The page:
Confetti may look pretty, but it also causes a mess and it’s not great for the environment, especially if it’s not biodegradable. Alternatives include bubbles or flower petals, or you may choose not to have anything thrown at all.
Throwing the bouquet
Wedding flowers cost a lot, so perhaps it’s not surprising people would rather stop them from being tossed in the air.
Only having speeches from the father of the bride, groom and best man
More and more brides are choosing to make a speech themselves, and invite someone else from the bridal party to say something too. In the case of some weddings, there may be two brides or two grooms, so couples are making their own rules around speeches.
The father of the bride giving her away
This tradition stems from the father passing ownership of his daughter to her soon-to-be husband, so it’s not surprising many people see it as being outdated. Alternatives include:
Having both parents walk them down the aisle
Having both parties walk down the aisle with their respective parents
Having a different relative or friend walk down them down the aisle
The guest list
The guest list can often cause a lot of stress at weddings of any size. Many people will have strong ideas about who should — and shouldn’t — be invited, and this can be tricky to navigate, especially when you add in limited numbers. Here’s how to deal with it.
Start by deciding on the number of people you both want there. Generally, a micro wedding has up to 30 people present. The number will also be affected by how many your chosen venue can accommodate.
Think about who you couldn’t imagine getting married without and start the list with them. This is normally immediate family, other close relatives, and close friends.
Check how many people this brings the headcount to so you can work out how many people you have left to invite (if any).
When choosing guests, it can help to ask yourselves the following questions:
When was the last time I saw this person?
Do I speak to them regularly?
Are they a positive part of my life?
Are you considering inviting them because you want to, or because you feel you have to in order to avoid guilt?
Because the guest list for a micro wedding is so small, you’ll need to make a firm decision about children and whether they’re invited or not. Some venues (especially historic ones) don’t allow children at all for safety reasons, in which case the decision is made for you. It’s also worth bearing in mind that providing entertainment and different food for children can take up part of your budget. That said, children can add an extra sense of fun and there may be some who you’d love to have there on the day.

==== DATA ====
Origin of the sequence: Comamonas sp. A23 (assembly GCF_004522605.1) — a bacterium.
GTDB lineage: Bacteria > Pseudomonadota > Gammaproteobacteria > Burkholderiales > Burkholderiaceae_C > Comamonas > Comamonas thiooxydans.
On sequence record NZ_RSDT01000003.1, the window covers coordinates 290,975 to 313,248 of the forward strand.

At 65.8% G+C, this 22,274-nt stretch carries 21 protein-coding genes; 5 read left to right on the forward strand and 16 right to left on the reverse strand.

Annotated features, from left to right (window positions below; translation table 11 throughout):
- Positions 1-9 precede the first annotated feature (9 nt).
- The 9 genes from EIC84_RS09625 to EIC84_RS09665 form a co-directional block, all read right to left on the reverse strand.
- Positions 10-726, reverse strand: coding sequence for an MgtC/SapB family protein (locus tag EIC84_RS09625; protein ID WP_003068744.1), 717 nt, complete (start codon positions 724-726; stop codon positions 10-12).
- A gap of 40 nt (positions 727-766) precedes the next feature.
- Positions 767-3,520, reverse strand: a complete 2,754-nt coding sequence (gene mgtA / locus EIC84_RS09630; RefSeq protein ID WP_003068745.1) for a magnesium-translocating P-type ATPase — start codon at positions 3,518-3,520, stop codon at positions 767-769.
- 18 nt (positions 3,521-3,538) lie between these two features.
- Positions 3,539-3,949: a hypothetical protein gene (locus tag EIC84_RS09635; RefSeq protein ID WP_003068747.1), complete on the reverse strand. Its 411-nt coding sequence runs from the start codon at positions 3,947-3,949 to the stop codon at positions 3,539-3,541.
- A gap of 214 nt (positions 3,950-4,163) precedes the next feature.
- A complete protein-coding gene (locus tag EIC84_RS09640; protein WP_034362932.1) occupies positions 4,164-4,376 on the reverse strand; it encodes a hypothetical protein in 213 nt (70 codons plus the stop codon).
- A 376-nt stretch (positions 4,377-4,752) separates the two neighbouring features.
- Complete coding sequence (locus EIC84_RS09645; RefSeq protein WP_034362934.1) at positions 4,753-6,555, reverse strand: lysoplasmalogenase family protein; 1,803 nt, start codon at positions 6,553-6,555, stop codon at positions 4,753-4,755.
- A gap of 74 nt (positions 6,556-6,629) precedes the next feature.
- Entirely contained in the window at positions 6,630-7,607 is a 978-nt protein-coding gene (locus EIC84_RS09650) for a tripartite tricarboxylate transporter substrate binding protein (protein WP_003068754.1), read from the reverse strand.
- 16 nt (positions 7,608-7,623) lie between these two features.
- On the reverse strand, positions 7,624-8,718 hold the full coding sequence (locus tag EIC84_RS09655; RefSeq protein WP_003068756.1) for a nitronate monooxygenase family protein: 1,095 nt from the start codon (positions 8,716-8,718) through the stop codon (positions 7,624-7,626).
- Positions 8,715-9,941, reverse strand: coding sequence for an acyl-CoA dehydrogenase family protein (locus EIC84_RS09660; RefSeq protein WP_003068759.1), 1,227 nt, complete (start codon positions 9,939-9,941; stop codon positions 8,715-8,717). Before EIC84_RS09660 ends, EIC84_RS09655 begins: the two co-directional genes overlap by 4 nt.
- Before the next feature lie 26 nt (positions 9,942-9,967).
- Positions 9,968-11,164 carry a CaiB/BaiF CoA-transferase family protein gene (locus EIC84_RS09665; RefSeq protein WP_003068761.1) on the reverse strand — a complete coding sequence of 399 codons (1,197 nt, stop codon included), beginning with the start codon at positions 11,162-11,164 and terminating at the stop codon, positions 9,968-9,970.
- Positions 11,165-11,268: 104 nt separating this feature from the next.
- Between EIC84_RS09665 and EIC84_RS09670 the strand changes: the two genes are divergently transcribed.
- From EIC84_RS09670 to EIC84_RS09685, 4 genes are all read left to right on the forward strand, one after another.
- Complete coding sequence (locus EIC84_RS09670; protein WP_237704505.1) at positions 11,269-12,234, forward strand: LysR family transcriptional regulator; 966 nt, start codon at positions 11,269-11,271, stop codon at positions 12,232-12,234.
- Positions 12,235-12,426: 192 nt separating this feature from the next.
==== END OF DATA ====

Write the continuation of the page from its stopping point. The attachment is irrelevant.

Once you’ve narrowed down your guest list, you can start thinking about what will make the day extra special for them all. You don’t need to spend a lot of money to do this — it can be as simple as personalising wedding favours for each person.
The food and drink
The catering can elevate a wedding — everyone remembers a really good (or really bad) meal, and it can be meaningful to sit with your loved ones and enjoy the food and drink on offer.
Having fewer people to cater for opens up a world of possibility. It’s far easier (and cheaper) to cater for a smaller group, plus it’s likely you’ll have fewer dietary requirements to keep in mind.
In terms of budget, some people may choose to put more money towards the menu and include better quality or more expensive ingredients. Or, you can take advantage of the savings that come with feeding fewer people, and put the money towards something else. It all comes down to what’s most important to you as a couple.
You can still have a memorable meal without breaking the bank if you’d rather spend elsewhere. Choose a cuisine you both love, have an afternoon tea instead of a three-course dinner, or get your family involved in the cooking and offer a buffet of homemade favourites, for example.
You can still have a memorable meal without breaking the bank if you’d rather spend elsewhere.
Wedding stationery is one of those details that you might not think of initially. But it’s an essential — you’ve got to let your guests know all the important details and what to expect on the day. Luckily, if you’re having a micro wedding then there are far fewer guests to reach out to, and there are still ways you can keep the cost down.
Keep it simple
The fancier the stationery, the more you’ll pay. You can always buy a fairly plain design and customise it yourselves.
Buy printable wedding stationery
It normally costs less and there are some beautiful designs available. In most cases you can order exactly the amount you need, instead of buying in bulk, which can save you money.
Deliver by hand
If your friends and family live close by, it can be much cheaper to deliver their invitations yourself, instead of paying for stamps.